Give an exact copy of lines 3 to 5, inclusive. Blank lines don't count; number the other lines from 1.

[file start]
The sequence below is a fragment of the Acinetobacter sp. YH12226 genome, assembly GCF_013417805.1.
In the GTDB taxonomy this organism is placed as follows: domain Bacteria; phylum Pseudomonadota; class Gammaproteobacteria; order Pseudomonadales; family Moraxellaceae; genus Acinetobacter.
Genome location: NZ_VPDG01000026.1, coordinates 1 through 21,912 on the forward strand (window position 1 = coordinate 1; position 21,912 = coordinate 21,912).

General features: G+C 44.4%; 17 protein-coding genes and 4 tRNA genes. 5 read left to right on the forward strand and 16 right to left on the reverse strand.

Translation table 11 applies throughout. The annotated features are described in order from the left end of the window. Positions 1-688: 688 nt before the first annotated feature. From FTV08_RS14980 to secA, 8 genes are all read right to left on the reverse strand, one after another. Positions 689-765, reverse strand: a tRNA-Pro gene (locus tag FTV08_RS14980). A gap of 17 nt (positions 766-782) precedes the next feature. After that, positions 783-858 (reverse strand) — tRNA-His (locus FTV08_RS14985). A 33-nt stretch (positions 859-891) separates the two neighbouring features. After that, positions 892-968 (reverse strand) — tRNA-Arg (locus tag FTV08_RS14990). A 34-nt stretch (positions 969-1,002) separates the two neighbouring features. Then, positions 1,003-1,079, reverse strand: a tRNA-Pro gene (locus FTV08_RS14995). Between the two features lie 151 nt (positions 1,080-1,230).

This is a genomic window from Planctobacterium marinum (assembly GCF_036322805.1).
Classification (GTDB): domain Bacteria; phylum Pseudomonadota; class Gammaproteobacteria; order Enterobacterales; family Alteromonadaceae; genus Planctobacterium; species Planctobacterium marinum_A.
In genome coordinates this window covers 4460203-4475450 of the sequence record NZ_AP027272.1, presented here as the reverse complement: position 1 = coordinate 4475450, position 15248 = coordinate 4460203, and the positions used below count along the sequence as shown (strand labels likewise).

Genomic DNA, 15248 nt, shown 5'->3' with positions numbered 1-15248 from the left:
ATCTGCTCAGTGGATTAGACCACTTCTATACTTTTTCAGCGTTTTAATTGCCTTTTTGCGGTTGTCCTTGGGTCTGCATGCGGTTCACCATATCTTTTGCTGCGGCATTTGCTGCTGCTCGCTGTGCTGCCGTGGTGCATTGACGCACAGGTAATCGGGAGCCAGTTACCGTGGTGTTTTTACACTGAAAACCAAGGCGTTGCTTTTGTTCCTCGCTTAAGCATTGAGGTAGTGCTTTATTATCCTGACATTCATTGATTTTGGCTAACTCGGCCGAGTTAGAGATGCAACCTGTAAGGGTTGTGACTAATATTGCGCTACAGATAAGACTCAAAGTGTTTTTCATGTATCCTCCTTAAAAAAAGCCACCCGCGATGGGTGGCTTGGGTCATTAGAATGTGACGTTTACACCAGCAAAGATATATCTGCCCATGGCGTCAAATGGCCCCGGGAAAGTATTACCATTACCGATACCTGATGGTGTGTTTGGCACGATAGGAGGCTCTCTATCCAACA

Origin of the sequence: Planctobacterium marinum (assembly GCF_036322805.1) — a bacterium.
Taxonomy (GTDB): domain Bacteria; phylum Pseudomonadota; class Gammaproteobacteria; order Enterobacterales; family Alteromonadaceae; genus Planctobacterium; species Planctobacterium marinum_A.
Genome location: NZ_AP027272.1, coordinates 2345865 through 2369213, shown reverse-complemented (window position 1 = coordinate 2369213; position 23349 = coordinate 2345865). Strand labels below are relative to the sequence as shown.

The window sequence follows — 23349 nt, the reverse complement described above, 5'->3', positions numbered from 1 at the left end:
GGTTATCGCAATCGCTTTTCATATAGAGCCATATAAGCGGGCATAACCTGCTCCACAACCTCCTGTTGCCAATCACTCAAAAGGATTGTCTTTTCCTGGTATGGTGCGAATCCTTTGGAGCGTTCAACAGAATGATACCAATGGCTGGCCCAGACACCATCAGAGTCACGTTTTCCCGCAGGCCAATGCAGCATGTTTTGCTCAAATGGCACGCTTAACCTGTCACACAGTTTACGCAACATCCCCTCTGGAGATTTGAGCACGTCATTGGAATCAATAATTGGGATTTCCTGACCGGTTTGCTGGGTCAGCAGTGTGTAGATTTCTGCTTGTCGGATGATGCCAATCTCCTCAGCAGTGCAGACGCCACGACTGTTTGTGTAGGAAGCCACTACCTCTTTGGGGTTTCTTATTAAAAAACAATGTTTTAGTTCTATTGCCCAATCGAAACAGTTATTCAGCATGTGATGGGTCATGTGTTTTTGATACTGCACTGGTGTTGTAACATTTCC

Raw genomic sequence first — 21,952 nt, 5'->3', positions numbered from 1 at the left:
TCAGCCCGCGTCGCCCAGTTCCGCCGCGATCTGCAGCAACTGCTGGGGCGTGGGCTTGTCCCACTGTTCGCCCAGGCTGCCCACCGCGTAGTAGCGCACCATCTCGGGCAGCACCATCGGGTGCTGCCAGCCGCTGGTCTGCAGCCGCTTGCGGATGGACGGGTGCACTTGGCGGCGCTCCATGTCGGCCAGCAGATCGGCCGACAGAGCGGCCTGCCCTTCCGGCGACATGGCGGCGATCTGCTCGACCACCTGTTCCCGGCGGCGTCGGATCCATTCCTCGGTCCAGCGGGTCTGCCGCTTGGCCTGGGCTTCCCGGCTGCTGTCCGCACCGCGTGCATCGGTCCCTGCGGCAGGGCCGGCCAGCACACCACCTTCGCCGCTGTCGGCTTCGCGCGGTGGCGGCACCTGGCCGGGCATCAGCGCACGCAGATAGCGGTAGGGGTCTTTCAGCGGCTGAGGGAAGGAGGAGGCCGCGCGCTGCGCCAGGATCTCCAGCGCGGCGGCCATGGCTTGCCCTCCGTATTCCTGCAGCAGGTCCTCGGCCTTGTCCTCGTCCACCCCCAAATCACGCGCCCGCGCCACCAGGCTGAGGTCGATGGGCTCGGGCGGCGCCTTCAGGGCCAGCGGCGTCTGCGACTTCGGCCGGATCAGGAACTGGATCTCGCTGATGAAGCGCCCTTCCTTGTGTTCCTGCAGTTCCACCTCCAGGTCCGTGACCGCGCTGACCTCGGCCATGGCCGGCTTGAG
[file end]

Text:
Genome location: NZ_VPDG01000026.1, coordinates 1 through 21,912 on the forward strand (window position 1 = coordinate 1; position 21,912 = coordinate 21,912).

General features: G+C 44.4%; 17 protein-coding genes and 4 tRNA genes. 5 read left to right on the forward strand and 16 right to left on the reverse strand.

Translation table 11 applies throughout. The annotated features are described in order from the left end of the window. Positions 1-688: 688 nt before the first annotated feature. From FTV08_RS14980 to secA, 8 genes are all read right to left on the reverse strand, one after another. Positions 689-765, reverse strand: a tRNA-Pro gene (locus tag FTV08_RS14980). A gap of 17 nt (positions 766-782) precedes the next feature. After that, positions 783-858 (reverse strand) — tRNA-His (locus FTV08_RS14985). A 33-nt stretch (positions 859-891) separates the two neighbouring features. After that, positions 892-968 (reverse strand) — tRNA-Arg (locus tag FTV08_RS14990). A 34-nt stretch (positions 969-1,002) separates the two neighbouring features. Then, positions 1,003-1,079, reverse strand: a tRNA-Pro gene (locus FTV08_RS14995). Between the two features lie 151 nt (positions 1,080-1,230).